Primordial germ cell (PGC) specification is a universal process across animals, but the molecular mechanisms specifying PGCs are remarkably diverse. In Drosophila, PGCs are specified by maternally provided, asymmetrically localized cytoplasmic factors (germ plasm). In contrast, historical literature on most other arthropods reports that PGCs arise from mesoderm during midembryogenesis, suggesting that an arthropod last common ancestor may have specified PGCs via zygotic mechanisms. However, there has been no direct experimental evidence to date for germ plasm-independent arthropod PGC specification.Here we show that in a basally branching insect, the cricket Gryllus bimaculatus, conserved germ plasm molecules are ubiquitously, rather than asymmetrically, localized during oogenesis and early embryogenesis. Molecular and cytological analyses suggest that Gryllus PGCs arise from abdominal mesoderm during segmentation, and twist RNAi embryos that lack mesoderm fail to form PGCs. Using RNA interference we show that vasa and piwi are not required maternally or zygotically for PGC formation but rather are required for primary spermatogonial divisions in adult males.These observations suggest that Gryllus lacks a maternally inherited germ plasm, in contrast with many holometabolous insects, including Drosophila. The mesodermal origin of Gryllus PGCs and absence of instructive roles for vasa and piwi in PGC formation are reminiscent of mouse PGC specification and suggest that zygotic cell signaling may direct PGC specification in Gryllus and other Hemimetabola.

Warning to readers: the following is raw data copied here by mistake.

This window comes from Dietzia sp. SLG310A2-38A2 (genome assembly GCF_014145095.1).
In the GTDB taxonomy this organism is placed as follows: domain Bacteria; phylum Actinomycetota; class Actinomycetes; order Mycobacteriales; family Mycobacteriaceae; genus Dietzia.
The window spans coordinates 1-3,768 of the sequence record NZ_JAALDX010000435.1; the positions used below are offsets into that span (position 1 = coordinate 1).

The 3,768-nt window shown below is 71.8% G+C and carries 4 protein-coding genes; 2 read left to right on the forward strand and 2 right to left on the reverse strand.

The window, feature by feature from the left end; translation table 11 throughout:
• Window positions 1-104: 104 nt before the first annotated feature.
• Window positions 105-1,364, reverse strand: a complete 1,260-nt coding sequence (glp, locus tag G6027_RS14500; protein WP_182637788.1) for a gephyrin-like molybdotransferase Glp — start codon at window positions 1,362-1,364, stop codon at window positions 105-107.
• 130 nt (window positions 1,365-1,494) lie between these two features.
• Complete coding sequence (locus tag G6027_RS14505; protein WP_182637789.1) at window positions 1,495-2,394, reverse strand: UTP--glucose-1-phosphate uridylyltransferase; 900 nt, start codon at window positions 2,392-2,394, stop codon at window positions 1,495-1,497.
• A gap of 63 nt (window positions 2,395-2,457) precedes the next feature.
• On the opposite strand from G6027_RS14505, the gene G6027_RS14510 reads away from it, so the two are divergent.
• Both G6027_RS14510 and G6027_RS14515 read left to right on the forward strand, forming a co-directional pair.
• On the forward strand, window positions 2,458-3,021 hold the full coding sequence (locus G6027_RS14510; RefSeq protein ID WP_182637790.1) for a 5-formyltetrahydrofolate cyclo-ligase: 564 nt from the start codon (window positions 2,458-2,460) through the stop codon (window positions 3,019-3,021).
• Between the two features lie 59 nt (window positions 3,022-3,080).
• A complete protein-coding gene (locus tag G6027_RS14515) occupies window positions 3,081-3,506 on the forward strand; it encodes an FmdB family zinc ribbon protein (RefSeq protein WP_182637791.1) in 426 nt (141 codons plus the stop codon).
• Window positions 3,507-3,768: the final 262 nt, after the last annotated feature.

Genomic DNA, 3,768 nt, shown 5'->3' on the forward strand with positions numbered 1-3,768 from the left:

View details for DOI 10.1016/j.cub.2013.03.063
View details for Web of Science ID 000319482900017
View details for PubMedID 23623552